After Jesus was born in Bethlehem in the territory of Judea during the rule of King Herod, magi came from the east to Jerusalem. 2 They asked, “Where is the newborn king of the Jews? We have seen his star in the east, and we have come to honour him.”
3 When King Herod heard this, he was troubled, and everyone in Jerusalem was troubled with him. 4 He gathered all the chief priests and the legal experts and asked them where the Christ was to be born. 5 They said, “In Bethlehem of Judea, for this is what the prophet wrote:
6 You, Bethlehem, land of Judah,
by no means are you least among the rulers of Judah,
because from you will come The Governor,
who will shepherd my people Israel.”
7 Then Herod secretly called for the magi and found out from them the time when the star had first appeared. 8 He sent them to Bethlehem, saying, “Go and search carefully for the child. When you have found him, report to me so that I too may go and honour him.” 9 When they heard the king, they went; and look, the star they had seen in the east went ahead of them until it stood over the place where the child was. 10 When they saw the star, they were filled with great joy. 11 They entered the house and saw the child with Mary his mother. Falling to their knees, they honored him. Then they opened their treasure chests and presented him with gifts; gold, frankincense, and myrrh. 12 Because they were warned in a dream not to return to Herod, they went back to their own country by another route.
The author continues his/ her story of the birth of Jesus, the child born as the descendant of King David whose line of descent is interrupted by the action of God who causes his other to conceive him without sex. The implication is that although tlhe child is the promised Messiah, he is more than that.
In this passage, the focus is on the child as Messiah. The author’s storytelling voice uses traditional Jewish narrative language, ” during the rule of King Herod”, “everyone is Jerusalem was troubled” reminding the audience that this is to be heard as a story not a recital of facts. If this audience knew the Gospel of Luke they would have realised that Matthew thinks Jesus’ family came from Bethelehem and had a house there, and betrays no knowledge of the shepherds, while Luke has no story about the Magi or King Herod.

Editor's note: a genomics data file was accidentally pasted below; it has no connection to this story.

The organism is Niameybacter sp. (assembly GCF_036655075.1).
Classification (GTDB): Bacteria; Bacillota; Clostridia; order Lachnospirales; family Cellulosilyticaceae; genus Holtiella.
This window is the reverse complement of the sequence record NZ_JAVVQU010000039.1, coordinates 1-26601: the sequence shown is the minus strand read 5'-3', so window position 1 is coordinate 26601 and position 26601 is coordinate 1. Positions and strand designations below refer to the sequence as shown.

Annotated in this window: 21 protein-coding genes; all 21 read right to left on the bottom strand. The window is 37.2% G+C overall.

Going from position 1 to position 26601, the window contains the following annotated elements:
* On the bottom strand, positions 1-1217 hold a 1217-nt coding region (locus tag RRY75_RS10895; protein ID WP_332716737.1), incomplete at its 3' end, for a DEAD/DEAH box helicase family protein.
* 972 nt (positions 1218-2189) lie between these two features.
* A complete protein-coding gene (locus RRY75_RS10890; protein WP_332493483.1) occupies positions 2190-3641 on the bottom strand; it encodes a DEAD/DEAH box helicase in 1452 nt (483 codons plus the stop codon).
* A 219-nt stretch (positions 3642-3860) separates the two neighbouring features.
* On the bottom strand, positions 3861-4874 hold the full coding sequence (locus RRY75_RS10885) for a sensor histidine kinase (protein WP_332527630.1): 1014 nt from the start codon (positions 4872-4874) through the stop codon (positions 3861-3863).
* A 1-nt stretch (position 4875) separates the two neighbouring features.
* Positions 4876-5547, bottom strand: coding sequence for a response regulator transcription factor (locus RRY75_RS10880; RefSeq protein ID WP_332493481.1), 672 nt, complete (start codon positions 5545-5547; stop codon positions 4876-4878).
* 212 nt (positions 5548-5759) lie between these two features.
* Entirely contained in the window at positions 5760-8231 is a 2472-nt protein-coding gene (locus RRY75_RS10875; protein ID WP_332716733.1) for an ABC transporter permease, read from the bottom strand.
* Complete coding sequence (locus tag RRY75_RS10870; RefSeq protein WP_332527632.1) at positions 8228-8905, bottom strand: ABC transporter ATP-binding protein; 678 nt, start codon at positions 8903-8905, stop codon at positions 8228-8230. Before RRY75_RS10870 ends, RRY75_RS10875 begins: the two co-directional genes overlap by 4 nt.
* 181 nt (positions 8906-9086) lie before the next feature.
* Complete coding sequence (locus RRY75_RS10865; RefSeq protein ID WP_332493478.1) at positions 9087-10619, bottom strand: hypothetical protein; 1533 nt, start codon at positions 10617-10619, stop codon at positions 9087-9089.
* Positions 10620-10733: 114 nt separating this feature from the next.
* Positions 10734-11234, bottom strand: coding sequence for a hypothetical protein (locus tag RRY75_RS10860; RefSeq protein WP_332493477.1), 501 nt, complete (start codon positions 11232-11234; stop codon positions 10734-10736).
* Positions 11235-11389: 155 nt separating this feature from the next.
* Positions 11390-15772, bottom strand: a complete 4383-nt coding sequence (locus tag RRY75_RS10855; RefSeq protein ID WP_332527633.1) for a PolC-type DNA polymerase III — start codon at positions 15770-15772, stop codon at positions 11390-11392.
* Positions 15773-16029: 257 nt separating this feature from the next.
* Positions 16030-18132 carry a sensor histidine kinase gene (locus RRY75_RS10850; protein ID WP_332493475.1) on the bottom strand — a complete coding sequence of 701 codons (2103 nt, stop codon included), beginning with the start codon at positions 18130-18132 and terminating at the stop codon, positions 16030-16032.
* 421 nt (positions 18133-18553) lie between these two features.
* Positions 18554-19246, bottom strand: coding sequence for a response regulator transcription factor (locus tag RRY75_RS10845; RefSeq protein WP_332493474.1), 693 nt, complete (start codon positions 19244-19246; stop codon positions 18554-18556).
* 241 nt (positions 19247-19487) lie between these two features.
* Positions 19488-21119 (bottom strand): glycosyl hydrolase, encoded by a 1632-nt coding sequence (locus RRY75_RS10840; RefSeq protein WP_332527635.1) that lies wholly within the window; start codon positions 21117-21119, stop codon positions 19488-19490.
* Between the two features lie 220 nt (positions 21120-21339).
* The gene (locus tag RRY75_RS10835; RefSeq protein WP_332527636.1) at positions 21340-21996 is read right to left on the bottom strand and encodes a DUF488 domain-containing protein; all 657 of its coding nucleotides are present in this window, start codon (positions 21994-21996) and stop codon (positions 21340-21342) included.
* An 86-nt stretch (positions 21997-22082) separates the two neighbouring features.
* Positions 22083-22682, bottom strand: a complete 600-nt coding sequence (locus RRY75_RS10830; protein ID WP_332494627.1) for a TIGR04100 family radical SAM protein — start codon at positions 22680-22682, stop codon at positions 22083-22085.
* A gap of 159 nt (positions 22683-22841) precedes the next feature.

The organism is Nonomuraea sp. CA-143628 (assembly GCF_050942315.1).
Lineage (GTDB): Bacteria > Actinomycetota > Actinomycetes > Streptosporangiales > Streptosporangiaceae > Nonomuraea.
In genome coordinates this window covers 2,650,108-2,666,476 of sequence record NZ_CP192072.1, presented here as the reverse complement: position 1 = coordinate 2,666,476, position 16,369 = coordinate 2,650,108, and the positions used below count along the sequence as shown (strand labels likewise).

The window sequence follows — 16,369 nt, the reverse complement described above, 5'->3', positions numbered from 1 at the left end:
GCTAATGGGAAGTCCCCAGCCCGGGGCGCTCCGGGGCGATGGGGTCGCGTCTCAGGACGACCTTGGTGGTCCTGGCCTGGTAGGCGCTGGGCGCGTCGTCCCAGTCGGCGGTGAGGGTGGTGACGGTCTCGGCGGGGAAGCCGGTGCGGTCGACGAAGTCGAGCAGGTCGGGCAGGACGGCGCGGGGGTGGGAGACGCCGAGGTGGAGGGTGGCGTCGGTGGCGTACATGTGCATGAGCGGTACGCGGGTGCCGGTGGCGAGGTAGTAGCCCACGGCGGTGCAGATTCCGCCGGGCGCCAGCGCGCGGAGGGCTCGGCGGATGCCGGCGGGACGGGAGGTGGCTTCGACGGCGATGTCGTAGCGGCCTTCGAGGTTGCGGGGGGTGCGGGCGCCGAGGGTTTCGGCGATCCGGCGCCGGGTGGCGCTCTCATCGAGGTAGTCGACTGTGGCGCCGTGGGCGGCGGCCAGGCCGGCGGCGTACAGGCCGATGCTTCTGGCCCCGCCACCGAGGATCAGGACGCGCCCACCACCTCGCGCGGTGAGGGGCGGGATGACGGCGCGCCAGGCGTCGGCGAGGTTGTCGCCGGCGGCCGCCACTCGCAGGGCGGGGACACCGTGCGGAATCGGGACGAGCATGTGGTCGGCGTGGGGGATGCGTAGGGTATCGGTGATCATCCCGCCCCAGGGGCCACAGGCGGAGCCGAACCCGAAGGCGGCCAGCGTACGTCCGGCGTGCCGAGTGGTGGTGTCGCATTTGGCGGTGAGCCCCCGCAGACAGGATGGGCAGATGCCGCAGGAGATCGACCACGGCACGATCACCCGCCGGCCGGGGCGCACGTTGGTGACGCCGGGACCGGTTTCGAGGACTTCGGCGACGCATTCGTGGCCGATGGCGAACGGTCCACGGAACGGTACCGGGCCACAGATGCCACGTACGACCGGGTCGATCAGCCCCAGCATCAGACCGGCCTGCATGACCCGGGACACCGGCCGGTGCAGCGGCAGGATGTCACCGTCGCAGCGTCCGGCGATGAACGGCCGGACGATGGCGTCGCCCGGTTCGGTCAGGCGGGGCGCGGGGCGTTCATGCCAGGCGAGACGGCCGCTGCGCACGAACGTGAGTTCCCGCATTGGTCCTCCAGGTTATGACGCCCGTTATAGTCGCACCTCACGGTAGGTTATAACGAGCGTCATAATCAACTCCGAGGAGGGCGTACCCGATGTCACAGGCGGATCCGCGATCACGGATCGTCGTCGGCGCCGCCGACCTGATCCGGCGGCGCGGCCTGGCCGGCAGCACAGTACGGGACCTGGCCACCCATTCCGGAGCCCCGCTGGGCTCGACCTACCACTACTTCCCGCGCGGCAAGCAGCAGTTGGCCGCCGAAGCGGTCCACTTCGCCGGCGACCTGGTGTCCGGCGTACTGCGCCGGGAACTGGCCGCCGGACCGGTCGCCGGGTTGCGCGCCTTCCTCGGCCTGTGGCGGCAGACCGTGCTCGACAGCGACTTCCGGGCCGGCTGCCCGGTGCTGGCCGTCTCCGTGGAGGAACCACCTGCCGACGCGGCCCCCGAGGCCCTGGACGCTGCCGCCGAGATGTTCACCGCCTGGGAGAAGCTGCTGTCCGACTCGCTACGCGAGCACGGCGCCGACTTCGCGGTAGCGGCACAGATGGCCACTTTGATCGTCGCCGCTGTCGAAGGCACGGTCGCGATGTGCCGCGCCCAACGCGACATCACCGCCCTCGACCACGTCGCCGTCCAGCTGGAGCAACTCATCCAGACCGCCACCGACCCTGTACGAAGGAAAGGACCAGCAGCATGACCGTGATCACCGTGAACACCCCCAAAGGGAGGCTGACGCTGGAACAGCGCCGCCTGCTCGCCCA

Matthew’s is a politico- spiritual story. As soon as the Messiah is born, Gentiles come to honour him, while the Jewish establishment, King and counsellors, try to murder him. The Magi are not identified by race, nation or culture; they come from the East representing the astrological wisdom associated with Babylon and Persia. They have no names, nor are they said to be three in number. They are storybook characters, humanised by their encounter with Herod, and by the great joy with which they respond to the movement of the star, which is itself of course, part of the furniture of stories about the birth and death of kings in the ancient world.
Matthew repeatedly emphasises that the events of his story are orchestrated by God as fulfilment of prophecy, through the mediation of the Holy Spirit and the angels. In a sense, the true author of the story is God, who makes it part of the longer story of his partnership with Israel. It is not factual history. The bible gives us very little factual information about the birth of Jesus. Probably his parents were Mariam and Joseph, who probably had a builders’s business, maybe in Nazareth. He had at least one brother, James, known in the later history of the Jesus community. Probably he was born around 4BCE by our reckoning.
So Matthew is using his storytelling skill to tell his audience “what was really happening” in his birth, what effect it would have on his own people and on the wider world; what contribution it would make to the story of God’s politics, that his, his way of establishing his rule in the world. The story tells us more than the facts, not less.
Does this story have a connection with the prophecy of Isaiah,
“Gentiles will come to your light
and kings to the brightness of your rising”? (Isaiah 60:3)
Matthew does not quote it and his Magi are not kings, but I imagine the verse is productive in the sources that Matthew is using. Indeed these sources seem to me to either be Gentile or to reflect the experience of Gentile followers of Jesus. The figures of the Magi enact the Gentile journey towards the truth of Jesus and the joy with which they responded to him.
The audience is meant to respond to the story by following the journey of the Magi, to join the longer story of God and his people, to realise that the powers of state and religion will rise up against this vulnerable child, to hold neverthless to the great joy of finding him, and to trust him in their “own countries.”